Thursday, May 19, 2016


There is a dichotomy, possibly even a conflict of interest with the process of cleaning up and redeveloping brownfield sites in Ontario. I am in full agreement with the principles of environmental site remediation of former industrial lands resulting in their repurposing for other industrial or commercial uses. This helps a municipality's tax base in the long run and for planning purposes allows more infill within municipal borders.

The potential dichotomy lies in the simpler more straightforward remediation of surface soils and groundwater thus reducing or eliminating exposure at the surface. For example Varnicolor's Lot 91 at the extreme eastern end of Oriole Parkway could and did affect negatively human beings simply walking on its' surface twenty-five years ago. The contamination was so gross that a K-W Record reporter spent a weekend sick in bed after solvent exposure through their feet via surface ponding. Another citizen felt nauseous simply by inhaling the solvent contaminated air on the site. Our wonderful Ontario Ministry of the Environment did remove buried drums of solvents including P.C.B.s yet simply allowed this site then to allegedly remediate itself via natural attenuation. In other words rainfall infiltrated the soil and carried the contamination deeper both for some microbial degradation as well as for simple dilution. Much of Lot 91's contamination doubtless has spread downstream via the Canagagigue Creek as well as deeper into the Municipal Aquifers where in theory at least it will eventually be pumped and treated.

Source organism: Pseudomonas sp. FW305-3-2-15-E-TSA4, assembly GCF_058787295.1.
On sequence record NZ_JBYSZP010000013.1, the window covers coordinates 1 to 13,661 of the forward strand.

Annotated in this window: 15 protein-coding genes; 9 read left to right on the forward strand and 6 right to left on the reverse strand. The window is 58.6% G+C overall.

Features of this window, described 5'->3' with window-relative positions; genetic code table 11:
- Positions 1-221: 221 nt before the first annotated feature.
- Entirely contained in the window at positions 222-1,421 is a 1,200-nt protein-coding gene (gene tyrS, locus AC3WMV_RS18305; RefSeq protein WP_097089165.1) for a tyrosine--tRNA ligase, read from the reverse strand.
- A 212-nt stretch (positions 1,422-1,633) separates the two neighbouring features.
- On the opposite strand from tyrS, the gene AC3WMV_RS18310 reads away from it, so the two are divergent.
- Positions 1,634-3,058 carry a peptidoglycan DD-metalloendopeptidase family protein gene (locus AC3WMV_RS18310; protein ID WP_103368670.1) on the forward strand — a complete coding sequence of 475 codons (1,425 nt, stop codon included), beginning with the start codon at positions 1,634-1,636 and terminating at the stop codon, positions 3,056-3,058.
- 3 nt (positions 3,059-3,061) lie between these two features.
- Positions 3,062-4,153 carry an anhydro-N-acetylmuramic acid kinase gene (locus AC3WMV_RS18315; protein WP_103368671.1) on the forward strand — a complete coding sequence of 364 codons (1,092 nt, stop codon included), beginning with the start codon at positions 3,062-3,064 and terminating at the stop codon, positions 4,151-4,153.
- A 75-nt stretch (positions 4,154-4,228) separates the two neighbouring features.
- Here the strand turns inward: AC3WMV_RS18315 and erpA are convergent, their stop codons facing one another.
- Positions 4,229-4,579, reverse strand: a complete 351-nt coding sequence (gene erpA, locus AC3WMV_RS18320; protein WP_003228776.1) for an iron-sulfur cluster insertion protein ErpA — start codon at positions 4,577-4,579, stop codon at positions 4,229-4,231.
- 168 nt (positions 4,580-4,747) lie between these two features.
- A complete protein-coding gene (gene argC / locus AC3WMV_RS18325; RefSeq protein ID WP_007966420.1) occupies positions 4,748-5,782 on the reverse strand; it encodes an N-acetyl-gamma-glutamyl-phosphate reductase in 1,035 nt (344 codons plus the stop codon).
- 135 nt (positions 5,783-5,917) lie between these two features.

I have seen M.O.E. negligence on other sites as well including the former Breslube in Breslau and the old Sunar site in Waterloo. Shallow containment and treatment certainly is better than nothing but in Breslau resulted in the shutting down of drinking wells K70 and K71. To this day both the M.O.E. and Region of Waterloo deny the obvious with these wells.

I expect that the top ten to fifteen feet of the old Varnicolor site on Union St. is indeed remediated to the point that commercial redevelopment is appropriate. I am not aware of health risks any longer through surface activities due to quite onerous remediation activities of the surficial aquifer including source removal and treatment of the shallow groundwater over the last twenty years. Hence this dichotomy. This site may be fine for commercial redevelopment while still a threat or risk to much deeper aquifers. It most likely does negatively impact the overall cleanup of the two deeper municipal aquifers by 2028.

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